Colombia Reflection: On Going Home


October 2013
Reflection: On Going Home

small farmers of Colombia have been on strike for the past six
weeks. This meant that thousands of families and hundreds of
communities took to the streets of Colombia, blocking major arteries
along national highways and demanding change.  The mobilization
took place as a result of empty promises from the Santos government,
who have failed to provide agricultural subsidies, create the
appropriate economic and social infrastructure, and facilitate a land
reform process where Colombian farmers will be favoured over
multinational investors.  Their demands also include an end to
the Free Trade Agreements with Canada, the United States and the EU
which have made it impossible for Colombian farmers to compete in
their own national market.

So they
shut the country down. Farmers traveled for days and camped out for
weeks trying to negotiate with a government who refuses to recognize
their human rights. After six weeks of striking, where five
people were killed and many more were wounded, the government has
agreed to work with various geographical areas individually to tailor
resolutions for specific regions.

With a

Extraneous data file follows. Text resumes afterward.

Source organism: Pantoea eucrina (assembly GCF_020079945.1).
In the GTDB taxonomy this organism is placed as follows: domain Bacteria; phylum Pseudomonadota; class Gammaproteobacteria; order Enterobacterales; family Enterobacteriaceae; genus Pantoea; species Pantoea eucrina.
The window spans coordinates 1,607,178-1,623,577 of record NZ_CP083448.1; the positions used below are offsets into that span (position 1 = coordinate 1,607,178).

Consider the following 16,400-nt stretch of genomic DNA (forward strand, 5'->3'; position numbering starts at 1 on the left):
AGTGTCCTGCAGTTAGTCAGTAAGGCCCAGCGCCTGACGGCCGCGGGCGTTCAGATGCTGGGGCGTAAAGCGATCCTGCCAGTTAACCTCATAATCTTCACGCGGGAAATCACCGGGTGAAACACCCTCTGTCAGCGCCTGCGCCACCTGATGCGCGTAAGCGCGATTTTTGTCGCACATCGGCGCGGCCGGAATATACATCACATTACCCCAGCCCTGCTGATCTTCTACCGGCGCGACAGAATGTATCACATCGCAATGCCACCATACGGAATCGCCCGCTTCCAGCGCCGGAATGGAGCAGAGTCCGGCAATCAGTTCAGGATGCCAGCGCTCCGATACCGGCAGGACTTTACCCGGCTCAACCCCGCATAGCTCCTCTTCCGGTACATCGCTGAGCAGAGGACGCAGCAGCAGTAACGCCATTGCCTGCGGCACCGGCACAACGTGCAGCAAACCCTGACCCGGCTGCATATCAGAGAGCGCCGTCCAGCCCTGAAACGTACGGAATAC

promise of negotiations and a meager remuneration for food and
transportation from a tight-fisted government, the farmers and their
families have headed home.

But what
does it mean to go home?  Some stereotypical ideas of going home
that often come to mind include a familiar bed, a friendly neighbour,
a normal routine, and a mom’s cooking.  I’m sure most Colombian
farming families are enjoying these comforts of home. But many are
returning to a reality of violence, poverty, and injustice, and six
weeks of lost work on the land, not to mention a dark shadow after
years of stigma, abuse, and empty promises from politicians.

going home does not mean giving up the fight. Going home does not
mean returning to the status quo. CPT stands with the Colombian
farmers and asks the Colombian government to work with them on a fair
and just solution. If the agreements aren’t reasonable,
they’ll just take to the streets again. And they would rather
just be home.


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